Always Choose Custom Branded Games Over Reskinned Games

Filed under: Branded Games — Simon Walklate

Off-the-shelf, reskinned branded games can be tempting due to the seemingly much lower cost vs custom built solutions. A game is a game, right? Wrong. Here’s why you really should steer well clear.

Quality is Generally Lower

This isn’t always the case, but generally companies relying on bulk sales of off-the-shelf games, at a much lower rate and offer a much lower quality product. As with everything, you get what you pay for. Do you want to commission a developer who’s having to speculatively churn out endless generic games for repurposing with no guarantee they will make any money, just to make sure they have everything covered in advance, or a developer who knows they’re guaranteed fair compensation for their work and will carefully craft your game from the ground up, with your brand in mind?

Is a Branded Facebook Game Right for My Business?

Filed under: Branded Games — Simon Walklate

With a huge existing user base and built in social channels to encourage automatic viral spread, branded Facebook games sound like a marketing dream come true. But have you stopped to really think if they are right for your business?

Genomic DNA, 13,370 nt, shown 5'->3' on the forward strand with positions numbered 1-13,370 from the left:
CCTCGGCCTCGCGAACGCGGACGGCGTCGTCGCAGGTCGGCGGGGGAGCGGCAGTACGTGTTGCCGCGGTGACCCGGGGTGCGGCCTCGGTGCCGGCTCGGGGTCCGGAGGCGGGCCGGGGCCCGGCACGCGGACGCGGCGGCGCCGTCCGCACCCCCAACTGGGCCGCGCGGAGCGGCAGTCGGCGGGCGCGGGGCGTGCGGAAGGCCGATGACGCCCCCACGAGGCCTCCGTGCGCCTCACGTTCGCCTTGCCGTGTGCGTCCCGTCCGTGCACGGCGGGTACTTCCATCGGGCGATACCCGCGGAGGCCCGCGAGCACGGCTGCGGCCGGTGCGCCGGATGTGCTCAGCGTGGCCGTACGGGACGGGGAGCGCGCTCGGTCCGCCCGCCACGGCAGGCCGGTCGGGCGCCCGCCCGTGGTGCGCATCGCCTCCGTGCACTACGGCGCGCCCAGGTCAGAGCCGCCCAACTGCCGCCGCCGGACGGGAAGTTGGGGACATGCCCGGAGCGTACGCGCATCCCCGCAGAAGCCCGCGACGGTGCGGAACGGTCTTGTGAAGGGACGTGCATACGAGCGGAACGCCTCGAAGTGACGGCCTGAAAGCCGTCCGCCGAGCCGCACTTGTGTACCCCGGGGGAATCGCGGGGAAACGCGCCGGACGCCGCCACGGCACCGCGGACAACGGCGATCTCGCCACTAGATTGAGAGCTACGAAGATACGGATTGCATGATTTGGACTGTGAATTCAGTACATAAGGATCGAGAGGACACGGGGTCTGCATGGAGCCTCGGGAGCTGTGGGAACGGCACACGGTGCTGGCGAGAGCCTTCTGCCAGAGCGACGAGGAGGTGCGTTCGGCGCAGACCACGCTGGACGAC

Are Branded Games in General Right For My Business?

This is the first question you need to ask yourself. They can be a great way of promoting brands, products and services. But games aren’t suitable for promoting every type of business. Think about your target audience and the product you’re promoting. As a general rule, they are great for mass market products, but not so great for tight niche products (unless you have a huge targeted mailing list).

Why Viral Marketing Doesn’t Exist

Filed under: Marketing — Simon Walklate

I’m a firm believer in the fact that there’s no such thing as “viral marketing”, at least in the strictest definition of the term. I know people will say, “there is, I’ve used it”, but let me explain…

What is It?

Viral marketing is by definition the spread of a marketing message, via a piece of content, similar to how a virus would spread amongst people, creating exponential growth of the audience. In theory, something truely viral would only need to be seen by a few people, before being passed on, then the audience would grow naturally from there. For this to all happen, everyone that sees the content needs to pass it on to more than one other person. So what’s wrong with this premise?…